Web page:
Bunions

What Is a Bunion?  

A Hallux Valgus, commonly referred to as a Bunion, most often presents as a bump or protrusion on the side of the big toe (great toe). This changes the structure of the foot as the big toe begins to lean toward the second toe moving out of its proper position which is naturally pointing straight ahead. This lean of the big toe is what causes the bones to move out of alignment which is what results in the bunion’s bump.

 

A bunion is a disorder that will worsen over time, and the condition of the foot will only become more pronounced without proper treatment. The start of a bunion is the leaning of the big toe which over the course of time - sometimes years - produces the bunion bump, which will become greater in size. Some people will never have symptoms, those who do will likely experience symptoms later in the bunion development.

 

Causes

In most people, bunions are caused by poor structure of the foot which is passed down from family with the similar condition. It is not specifically the bunion which is inherited, but a particular type of foot structure that may lead to a bunion.

Poor footwear which don’t allow room for the toes will not cause bunions, though it may worsen the condition of the leaning toe which may cause bunion symptoms to pronounce earlier.

 

Symptoms

Bunion symptoms which happen at the bump site may include one or more of the following

  • Numbness in the foot is possible

  • Redness and inflammation

  • Soreness and pain

  • A burning feeling

 

Most people will experience these symptoms when wearing shoes with a tight toe box or high heels, both of which will crowd the toes. Due to the particular effect of tight shoes and high heels on the foot, women are often more prone to symptoms than men. Additionally, symptoms of bunions may be irritated due to long periods of time on your feet.

 

Diagnosis

Bunions are fairly obvious upon a visual inspection - the bump is visible on the side of the big toe at the base of the first joint.  Although to properly diagnose the full condition, your podiatrist may order x-rays to fully understand the severity of the deformity and determine the extent of the structural change to the foot.

Bunions will not simply go away and will get worse with time. Some bunions cases will get worse more quickly than others, though not all bunions are the same. Your podiatrist will make a determination and then outline a treatment plan that will address your specific needs.

 

Nonsurgical Treatment

At times, bunions will only need to be monitored and your podiatrist may order recurrent examinations with e-rays to be certain that the bunion is not progressing to a point of joint damage.

 

However, in many people, treatment of some kind will be necessary. Pain reduction is an early goal of treatment, although this will not fix the deformity causing the pain.  Other types of treatment may include:

  • Orthotics - For certain individuals, your podiatrist may recommend a custom orthotic device.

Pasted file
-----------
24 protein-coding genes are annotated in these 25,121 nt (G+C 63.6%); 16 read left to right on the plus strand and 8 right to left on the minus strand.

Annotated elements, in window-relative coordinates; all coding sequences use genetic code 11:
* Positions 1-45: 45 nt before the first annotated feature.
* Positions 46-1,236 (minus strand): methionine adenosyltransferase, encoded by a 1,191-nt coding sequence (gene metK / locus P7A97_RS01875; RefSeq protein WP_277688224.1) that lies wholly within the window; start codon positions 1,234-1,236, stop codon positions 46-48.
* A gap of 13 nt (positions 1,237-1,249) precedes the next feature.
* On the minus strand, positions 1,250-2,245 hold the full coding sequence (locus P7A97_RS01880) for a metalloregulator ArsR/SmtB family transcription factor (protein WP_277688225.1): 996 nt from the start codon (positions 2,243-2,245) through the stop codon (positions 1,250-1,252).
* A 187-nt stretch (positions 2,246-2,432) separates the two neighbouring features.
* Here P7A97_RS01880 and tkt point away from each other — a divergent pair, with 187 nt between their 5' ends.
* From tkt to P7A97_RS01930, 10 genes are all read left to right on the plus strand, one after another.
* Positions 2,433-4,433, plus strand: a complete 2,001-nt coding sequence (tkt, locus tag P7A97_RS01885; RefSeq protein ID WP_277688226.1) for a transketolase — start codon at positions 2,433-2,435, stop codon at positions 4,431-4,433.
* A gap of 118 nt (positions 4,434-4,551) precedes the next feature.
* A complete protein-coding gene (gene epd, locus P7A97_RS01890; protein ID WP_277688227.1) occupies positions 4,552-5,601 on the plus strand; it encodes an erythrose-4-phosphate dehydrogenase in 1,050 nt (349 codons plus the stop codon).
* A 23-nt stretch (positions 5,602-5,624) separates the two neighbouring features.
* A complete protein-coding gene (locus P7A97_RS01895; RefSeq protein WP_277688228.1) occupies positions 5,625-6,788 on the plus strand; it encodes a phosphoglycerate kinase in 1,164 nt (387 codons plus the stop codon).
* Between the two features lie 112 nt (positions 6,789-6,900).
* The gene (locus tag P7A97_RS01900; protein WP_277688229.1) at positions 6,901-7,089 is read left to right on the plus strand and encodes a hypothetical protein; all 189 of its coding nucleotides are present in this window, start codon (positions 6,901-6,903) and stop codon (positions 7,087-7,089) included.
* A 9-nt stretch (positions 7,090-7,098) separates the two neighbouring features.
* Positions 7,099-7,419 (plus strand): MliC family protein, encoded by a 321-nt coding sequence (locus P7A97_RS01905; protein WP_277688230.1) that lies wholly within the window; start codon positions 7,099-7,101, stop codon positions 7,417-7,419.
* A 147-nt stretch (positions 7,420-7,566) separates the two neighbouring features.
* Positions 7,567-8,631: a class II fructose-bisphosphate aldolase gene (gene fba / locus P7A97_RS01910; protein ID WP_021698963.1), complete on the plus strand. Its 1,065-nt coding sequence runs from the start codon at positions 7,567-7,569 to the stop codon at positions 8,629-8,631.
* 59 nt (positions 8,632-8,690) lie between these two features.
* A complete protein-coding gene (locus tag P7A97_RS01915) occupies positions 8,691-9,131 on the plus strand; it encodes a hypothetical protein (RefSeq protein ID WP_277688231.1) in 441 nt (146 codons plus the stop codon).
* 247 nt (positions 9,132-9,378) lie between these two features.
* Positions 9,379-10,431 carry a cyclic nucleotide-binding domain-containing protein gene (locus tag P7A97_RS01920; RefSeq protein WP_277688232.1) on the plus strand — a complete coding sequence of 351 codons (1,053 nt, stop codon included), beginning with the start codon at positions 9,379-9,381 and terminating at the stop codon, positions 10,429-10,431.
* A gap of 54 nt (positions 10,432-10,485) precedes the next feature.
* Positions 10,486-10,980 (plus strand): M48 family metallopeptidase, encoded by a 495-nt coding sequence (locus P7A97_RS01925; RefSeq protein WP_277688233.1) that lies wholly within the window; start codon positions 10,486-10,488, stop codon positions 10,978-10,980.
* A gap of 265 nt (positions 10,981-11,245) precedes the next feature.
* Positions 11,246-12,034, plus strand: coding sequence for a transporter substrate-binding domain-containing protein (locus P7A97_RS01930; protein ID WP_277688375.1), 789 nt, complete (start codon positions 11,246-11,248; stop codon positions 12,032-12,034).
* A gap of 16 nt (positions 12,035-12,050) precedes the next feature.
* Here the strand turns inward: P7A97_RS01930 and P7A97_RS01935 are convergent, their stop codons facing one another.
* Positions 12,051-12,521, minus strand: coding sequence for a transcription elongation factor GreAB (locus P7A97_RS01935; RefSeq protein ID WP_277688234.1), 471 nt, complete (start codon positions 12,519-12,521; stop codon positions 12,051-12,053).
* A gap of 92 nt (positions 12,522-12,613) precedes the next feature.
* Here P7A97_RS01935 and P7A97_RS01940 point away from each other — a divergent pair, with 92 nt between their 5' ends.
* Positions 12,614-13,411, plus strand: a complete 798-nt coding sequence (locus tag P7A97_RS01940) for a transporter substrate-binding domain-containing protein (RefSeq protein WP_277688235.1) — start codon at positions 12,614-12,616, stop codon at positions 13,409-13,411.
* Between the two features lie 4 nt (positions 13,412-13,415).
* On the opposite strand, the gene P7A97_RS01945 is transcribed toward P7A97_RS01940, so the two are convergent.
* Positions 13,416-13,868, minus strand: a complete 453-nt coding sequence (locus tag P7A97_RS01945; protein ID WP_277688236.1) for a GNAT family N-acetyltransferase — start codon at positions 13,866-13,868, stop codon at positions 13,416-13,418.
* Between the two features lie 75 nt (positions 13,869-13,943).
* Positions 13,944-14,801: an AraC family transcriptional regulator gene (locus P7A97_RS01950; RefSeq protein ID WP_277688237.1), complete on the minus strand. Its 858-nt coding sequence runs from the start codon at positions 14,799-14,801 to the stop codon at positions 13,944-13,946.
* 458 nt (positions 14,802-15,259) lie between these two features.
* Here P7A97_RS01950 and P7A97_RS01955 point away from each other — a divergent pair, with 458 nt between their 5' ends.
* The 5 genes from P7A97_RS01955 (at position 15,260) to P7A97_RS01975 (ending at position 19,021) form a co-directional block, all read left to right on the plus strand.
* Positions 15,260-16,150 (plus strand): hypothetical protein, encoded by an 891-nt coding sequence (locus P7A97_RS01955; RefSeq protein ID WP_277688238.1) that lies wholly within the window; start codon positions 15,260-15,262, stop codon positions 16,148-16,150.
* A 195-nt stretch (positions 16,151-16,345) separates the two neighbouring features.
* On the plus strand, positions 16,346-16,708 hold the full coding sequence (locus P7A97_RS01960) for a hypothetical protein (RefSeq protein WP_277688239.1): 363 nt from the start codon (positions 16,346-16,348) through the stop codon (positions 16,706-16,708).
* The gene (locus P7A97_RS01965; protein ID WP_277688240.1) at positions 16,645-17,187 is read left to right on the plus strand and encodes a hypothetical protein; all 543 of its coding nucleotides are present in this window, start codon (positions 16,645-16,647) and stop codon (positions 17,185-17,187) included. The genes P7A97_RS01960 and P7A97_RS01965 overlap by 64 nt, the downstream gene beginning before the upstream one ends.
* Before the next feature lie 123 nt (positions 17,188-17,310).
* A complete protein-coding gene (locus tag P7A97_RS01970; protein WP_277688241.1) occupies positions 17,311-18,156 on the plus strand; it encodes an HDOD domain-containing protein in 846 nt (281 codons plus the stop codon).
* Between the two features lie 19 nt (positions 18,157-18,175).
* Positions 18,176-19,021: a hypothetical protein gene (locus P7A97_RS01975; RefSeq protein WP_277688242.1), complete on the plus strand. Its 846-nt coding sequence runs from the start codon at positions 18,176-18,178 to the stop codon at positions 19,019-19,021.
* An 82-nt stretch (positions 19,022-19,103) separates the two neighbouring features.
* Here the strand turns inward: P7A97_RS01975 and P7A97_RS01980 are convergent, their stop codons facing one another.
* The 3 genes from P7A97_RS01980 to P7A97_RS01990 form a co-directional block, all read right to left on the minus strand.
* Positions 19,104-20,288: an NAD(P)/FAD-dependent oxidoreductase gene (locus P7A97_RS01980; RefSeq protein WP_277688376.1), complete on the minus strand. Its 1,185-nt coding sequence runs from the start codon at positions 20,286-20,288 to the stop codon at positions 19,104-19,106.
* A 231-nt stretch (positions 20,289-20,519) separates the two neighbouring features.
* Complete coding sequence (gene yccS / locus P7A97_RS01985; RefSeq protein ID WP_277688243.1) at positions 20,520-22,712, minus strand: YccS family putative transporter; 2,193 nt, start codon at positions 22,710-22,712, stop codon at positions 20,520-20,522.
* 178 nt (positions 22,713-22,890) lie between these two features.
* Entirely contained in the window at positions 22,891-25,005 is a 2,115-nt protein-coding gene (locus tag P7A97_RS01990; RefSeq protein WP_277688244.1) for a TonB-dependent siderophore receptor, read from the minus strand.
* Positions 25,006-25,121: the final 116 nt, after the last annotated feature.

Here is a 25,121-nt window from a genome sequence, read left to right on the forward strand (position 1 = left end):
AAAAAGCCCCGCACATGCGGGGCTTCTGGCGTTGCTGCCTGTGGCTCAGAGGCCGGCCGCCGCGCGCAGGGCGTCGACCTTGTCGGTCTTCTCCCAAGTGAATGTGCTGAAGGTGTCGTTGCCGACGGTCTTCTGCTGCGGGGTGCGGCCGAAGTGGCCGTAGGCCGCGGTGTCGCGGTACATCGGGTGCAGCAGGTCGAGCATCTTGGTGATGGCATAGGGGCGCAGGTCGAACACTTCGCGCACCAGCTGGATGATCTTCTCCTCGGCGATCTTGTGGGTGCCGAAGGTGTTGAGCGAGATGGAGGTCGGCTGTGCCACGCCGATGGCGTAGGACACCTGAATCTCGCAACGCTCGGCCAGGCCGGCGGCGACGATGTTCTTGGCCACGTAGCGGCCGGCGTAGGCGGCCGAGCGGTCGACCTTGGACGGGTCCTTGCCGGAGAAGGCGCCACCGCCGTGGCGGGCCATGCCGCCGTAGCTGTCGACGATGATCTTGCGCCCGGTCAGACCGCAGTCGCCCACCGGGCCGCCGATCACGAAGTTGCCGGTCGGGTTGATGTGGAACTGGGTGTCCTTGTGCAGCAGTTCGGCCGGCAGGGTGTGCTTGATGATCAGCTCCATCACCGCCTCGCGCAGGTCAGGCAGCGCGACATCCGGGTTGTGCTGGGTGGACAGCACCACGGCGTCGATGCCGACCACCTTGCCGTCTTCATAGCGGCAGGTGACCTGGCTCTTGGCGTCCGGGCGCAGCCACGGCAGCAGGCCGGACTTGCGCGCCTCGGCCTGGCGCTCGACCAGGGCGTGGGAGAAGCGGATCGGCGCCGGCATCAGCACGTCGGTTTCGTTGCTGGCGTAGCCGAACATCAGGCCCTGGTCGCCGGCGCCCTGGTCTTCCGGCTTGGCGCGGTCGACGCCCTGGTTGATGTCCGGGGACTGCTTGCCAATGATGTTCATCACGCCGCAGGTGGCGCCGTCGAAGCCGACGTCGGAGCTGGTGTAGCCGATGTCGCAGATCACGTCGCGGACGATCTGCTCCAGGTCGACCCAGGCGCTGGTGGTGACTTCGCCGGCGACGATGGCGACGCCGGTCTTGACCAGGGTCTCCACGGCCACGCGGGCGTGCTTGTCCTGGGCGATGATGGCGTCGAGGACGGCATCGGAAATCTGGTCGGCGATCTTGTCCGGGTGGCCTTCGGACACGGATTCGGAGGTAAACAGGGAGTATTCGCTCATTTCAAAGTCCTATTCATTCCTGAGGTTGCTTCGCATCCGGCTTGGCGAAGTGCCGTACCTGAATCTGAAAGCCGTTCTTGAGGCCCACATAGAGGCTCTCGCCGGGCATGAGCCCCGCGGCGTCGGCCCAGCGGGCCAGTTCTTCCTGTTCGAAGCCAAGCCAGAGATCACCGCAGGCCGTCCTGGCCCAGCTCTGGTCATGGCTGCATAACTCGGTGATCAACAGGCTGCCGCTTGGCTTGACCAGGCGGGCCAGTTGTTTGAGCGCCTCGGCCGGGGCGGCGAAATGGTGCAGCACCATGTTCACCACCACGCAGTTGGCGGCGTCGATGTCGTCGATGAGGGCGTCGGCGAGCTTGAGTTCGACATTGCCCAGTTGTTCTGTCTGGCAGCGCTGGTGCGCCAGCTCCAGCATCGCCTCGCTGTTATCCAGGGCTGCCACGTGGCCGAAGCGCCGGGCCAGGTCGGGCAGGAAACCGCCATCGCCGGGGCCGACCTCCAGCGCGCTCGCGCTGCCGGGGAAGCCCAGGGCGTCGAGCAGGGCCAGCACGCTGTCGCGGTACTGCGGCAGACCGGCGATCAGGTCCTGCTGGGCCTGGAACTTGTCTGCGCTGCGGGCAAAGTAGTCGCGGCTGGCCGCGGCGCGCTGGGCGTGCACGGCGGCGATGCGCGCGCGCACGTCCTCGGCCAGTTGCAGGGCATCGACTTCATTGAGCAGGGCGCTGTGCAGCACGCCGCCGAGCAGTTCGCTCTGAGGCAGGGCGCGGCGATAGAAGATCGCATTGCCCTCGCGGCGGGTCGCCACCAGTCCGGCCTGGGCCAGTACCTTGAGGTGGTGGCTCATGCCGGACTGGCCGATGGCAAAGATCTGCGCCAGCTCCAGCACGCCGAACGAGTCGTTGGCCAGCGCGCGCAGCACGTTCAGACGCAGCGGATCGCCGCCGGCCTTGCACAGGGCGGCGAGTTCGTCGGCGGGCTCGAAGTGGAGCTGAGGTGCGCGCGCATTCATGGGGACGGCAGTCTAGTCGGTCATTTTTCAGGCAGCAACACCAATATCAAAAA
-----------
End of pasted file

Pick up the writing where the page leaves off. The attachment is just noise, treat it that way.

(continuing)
• Bunion Padding - Pads made specifically for bunions and bunion pain may help. These may be offered by your podiatrist or found at a drugstore.

  • Change in activity - Reducing long periods of time on your feet as well as any activity that causes bunion pain.

  • Ice - Ice Packs applied many times a day may help reduce pain and inflammation.

  • Proper footwear - Proper footwear is always important and more so with anyone with a foot condition like bunions. Shoes with a wide toe box and avoiding high heels will help in limiting pain associated with bunions.

  • Medication - In order to reduce inflammation and pain, your podiatrist may prescribe oral nonsteroidal anti-inflammatory drugs (NSAIDs).

  • Injection Therapy - While injections of corticosteroids are a rare treatment for bunions, it may be used to treat an inflamed bursa (fluid-filled sac located around a joint).

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When Is Surgery Needed?

Should nonsurgical treatment not relieve pain from bunions or when bunion pain causes problems with daily life, your podiatrist may consider a surgical solution. A discussion with your podiatrist will be the next step in determining if surgery is an option for you.

 

There are many procedures that may effectively treat bunions through surgery. The goal of these procedures is to realign the bones of the foot and the changes that occurred as a result of the bunion including soft tissue changes and to remove the bump of bone. As well the goal of pain reduction and correction of the deformity.

 

Although Bunions are a rather common foot problem, there is often confusion over what is causing foot pain and what should be done to fix the problem. Many people experience years of unnecessary pain before going to a doctor for proper treatment.

Do not accept pain as a part of your daily life in consideration of your feet. Reach out to a qualified podiatrist for any foot pain right away.